NASA’s vision is “to reveal the unknown for the benefit of humankind.”
In that spirit, Captain Mike Foreman, a former naval pilot and National Aeronautics and Space Administration astronaut, shared his insights from working in space to a fascinated audience in Arizona Western College on Sept. 22.
The event, sponsored by a grant from the Science Foundation of Arizona Plus 8, was eagerly attended by many community members as well as students from Castle Dome Middle School, Gila Ridge High School, AWC and NAU-Yuma.
Eating, sleeping…and liftoff
After sharing the story of how he became an astronaut, Foreman answered many questions from curious students. One question: “Do astronauts in fact eat dehydrated ice cream?”
“Astronaut food is the best marketing ploy I’ve ever seen,” said Foreman. “We never ate that stuff, never took it with us.”
Foreman also admitted that he had never seen an alien, but said he had seen shooting stars – meteorites – below him in the Earth’s atmosphere.
Working in space is not without its challenges, said Foreman, who described sleeping in the ISS.
“I floated into my sleeping bag which was tethered to keep me from floating around and bumping my head,” he said, “but turn the lights out and I’m just floating weightless in the middle of a dark room telling myself to fall asleep.”
Was he afraid of flying into space?
“The training that NASA gave me was so good that I was confident going into the mission,” he said. “Usually you’re thinking, ‘What’s the next procedure?’ But occasionally there’s a few seconds where your mind wanders to ‘Is this the best place to be right now? Was this a smart decision?’”
Foreman believes he made the smart decision and encouraged students interested in NASA to study anything related to science, technology, engineering and mathematics (STEM) because NASA employs a variety of scientists ranging from computer scientists to botanists.
“Study something you like because you’re more apt to do well in a field you like than one that you just chose,” he said.
After the questions were asked, a lucky group of 30 randomly selected audience members was given the opportunity to receive autographed portraits of Foreman.
A long journey
Earlier in the talk, Foreman played a video from his last mission, STS 129, and told the story of his career.
The story began half a century ago in Ohio, when an 8-year-old Foreman decided that he wanted to work in aeronautics. From that point on, he set his sights on the Naval Academy and worked on improving his grades in school.
Foreman earned a B.S. in Aerospace Engineering from the U.S. Naval Academy followed by an M.S. in Aeronautical Engineering from the U.S. Naval Postgraduate School, and he didn’t stop there. He had to apply eight times before being accepted to test-pilot school, of which there are only four in the U.S. Ten months after graduating, he was offered an instructing position.
Throughout all of this, Foreman had been applying to NASA every two years since 1985, but it took a decade for him to be called to Texas for an interview. One of the extensive tests he had to take was a claustrophobia assessment in which he was zipped up in a three-foot long duffel bag for an unknown period of time.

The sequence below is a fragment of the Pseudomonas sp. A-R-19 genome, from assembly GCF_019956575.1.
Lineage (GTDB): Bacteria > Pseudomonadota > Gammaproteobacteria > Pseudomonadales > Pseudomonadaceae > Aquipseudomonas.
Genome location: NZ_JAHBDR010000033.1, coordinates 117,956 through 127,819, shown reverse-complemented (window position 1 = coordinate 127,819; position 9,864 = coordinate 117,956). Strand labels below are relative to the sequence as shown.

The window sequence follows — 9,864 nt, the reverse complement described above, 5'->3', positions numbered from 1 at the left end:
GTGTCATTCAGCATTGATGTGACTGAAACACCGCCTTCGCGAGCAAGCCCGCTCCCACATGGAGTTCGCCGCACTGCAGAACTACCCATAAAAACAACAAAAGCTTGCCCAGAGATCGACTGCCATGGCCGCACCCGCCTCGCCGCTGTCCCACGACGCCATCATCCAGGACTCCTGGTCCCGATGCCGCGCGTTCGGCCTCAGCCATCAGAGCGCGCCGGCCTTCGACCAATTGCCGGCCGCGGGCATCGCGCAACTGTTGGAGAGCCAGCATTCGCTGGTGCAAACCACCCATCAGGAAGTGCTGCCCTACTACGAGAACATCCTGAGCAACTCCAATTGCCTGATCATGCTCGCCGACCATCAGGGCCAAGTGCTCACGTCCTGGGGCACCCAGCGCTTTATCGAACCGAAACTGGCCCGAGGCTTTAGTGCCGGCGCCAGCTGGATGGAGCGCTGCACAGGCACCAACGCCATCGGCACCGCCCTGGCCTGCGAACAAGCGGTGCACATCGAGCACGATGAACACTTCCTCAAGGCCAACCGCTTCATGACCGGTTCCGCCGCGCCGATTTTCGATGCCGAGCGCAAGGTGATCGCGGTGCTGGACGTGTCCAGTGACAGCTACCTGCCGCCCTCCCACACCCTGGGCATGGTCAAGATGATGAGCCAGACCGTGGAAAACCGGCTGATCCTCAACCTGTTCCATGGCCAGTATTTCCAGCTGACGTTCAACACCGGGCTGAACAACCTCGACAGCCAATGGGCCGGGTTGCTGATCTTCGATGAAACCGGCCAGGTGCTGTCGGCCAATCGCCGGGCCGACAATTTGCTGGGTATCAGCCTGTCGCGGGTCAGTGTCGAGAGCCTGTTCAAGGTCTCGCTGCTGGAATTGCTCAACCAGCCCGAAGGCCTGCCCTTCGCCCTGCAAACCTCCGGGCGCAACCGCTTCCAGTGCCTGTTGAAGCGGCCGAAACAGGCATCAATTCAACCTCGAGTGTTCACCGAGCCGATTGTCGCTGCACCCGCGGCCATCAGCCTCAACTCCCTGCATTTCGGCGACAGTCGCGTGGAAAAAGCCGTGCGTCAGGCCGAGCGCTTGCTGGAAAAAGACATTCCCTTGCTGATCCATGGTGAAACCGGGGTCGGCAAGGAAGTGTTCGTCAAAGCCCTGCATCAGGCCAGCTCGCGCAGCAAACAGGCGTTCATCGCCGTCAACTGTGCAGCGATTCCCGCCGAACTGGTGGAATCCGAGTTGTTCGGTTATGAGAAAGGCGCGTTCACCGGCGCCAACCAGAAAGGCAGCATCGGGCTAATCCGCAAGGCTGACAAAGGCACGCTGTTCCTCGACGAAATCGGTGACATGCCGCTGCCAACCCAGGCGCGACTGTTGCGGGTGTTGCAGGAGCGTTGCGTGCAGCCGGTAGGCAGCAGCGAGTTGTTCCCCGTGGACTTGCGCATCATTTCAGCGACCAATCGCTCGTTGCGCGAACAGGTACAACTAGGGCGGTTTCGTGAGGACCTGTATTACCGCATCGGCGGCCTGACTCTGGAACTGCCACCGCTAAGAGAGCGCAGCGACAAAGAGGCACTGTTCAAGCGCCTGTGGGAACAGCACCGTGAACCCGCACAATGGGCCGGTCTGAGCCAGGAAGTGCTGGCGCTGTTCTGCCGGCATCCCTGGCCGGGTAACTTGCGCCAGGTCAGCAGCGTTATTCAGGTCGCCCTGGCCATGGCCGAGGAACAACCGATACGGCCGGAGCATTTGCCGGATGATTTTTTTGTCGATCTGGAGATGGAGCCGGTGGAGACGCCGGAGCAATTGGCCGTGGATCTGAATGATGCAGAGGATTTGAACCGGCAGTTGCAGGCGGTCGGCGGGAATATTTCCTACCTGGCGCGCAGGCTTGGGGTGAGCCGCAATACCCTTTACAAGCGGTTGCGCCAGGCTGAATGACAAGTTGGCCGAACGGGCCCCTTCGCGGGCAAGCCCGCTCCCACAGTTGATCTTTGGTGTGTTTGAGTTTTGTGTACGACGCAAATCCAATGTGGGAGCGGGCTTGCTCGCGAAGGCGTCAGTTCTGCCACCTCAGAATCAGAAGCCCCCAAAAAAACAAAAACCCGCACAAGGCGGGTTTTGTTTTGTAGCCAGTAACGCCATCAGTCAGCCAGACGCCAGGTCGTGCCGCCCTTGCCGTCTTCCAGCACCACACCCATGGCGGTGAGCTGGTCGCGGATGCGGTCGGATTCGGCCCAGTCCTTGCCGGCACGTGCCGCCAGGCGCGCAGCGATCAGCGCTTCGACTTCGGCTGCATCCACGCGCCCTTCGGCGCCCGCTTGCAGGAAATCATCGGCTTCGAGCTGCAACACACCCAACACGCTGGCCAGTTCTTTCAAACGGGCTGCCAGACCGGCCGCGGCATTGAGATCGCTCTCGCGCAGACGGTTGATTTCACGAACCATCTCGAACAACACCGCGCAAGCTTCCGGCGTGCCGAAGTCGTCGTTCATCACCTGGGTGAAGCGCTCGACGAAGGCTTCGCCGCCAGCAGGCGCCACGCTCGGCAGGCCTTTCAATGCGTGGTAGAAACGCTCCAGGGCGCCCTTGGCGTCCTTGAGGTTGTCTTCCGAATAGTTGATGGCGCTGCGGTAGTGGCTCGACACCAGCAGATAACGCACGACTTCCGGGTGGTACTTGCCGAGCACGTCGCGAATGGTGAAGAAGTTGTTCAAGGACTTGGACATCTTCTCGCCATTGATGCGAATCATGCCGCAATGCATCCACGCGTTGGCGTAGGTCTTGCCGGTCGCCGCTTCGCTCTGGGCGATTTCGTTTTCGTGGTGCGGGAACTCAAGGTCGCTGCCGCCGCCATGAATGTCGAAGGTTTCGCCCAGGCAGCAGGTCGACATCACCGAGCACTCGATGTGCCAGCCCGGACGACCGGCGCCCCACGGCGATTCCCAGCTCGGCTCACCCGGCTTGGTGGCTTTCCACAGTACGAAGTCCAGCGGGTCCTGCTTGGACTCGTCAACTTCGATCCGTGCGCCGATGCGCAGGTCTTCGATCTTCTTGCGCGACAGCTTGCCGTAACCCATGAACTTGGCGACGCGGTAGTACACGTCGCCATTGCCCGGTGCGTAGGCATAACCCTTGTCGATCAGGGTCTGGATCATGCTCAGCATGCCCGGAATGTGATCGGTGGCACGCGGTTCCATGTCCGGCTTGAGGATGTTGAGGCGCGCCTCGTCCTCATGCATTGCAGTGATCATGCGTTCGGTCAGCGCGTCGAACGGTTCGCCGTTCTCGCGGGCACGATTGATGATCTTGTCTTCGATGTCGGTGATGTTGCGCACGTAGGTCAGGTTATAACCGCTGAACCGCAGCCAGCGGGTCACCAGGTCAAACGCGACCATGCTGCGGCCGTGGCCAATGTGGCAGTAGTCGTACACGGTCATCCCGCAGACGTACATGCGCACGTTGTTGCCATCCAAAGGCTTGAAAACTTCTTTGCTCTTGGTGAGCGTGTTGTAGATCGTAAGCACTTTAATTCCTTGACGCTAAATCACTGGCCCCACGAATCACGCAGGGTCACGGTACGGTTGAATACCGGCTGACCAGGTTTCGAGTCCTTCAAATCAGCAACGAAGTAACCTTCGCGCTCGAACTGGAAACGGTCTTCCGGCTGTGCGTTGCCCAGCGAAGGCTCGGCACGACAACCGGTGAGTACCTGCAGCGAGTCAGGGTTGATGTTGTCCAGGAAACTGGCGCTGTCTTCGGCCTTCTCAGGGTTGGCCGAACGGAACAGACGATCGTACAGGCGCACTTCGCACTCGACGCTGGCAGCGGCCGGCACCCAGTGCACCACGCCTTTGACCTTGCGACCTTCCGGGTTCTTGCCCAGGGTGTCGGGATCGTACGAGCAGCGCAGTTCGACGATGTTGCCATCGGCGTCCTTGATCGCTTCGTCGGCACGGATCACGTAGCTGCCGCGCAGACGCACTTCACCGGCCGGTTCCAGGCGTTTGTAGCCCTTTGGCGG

He waited nine months to hear back only to discover that he had been rejected; he was finally selected after his eighth application. He went on to undertake two space shuttle missions, STS 123 and STS 129, on the space shuttle Endeavour and worked in the International Space Station. By the end of his NASA career, he had logged more than 637 hours in space and had done five space walks.
Those who had co-ordinated the event were immensely pleased with the outcome.
“The students were so happy and it helped them to see that you can be successful and never give up,” said Reetika Dhawan, professor of mathematics. “It’s okay if you get rejected, it’s okay if you have to try again—that’s what this was about.”
Dhawan and Dr. Linda Elliott-Nelson, vice president of Learning Services, were also able to bring Foreman to Castle Dome Middle School to speak to a select group of students, and to host a special dinner at Da Boyz in downtown Yuma with a group of AWC faculty and staff.
“It was a really nice crowd of AWC people,” said Brad Pease, a professor of fine arts who attended the dinner. “For someone who goes on a tour talking and talking, he’s very patient and wonderful about the whole experience.”
As a follow-up to last month’s visit, Dr. Elliott-Nelson is looking for partners to fund a three-day stay for Foreman to speak to as many students as possible.
“We are hoping to be able to bring him back in February,” said Dr. Elliott-Nelson. “He seems to have a very inspiring story. It’s not just what’s it like to work in space and what’s it like to shoot off in a rocket to escape the atmosphere and then look at the earth from a distance; it’s that he applied eight times to get on his path to becoming an astronaut and he was rejected seven times.
Among the takeaways for students was the encouragement to persevere towards a goal. Another was the advice that, if they want to go into science, technology, engineering or math, they should prepare themselves – and set their sights.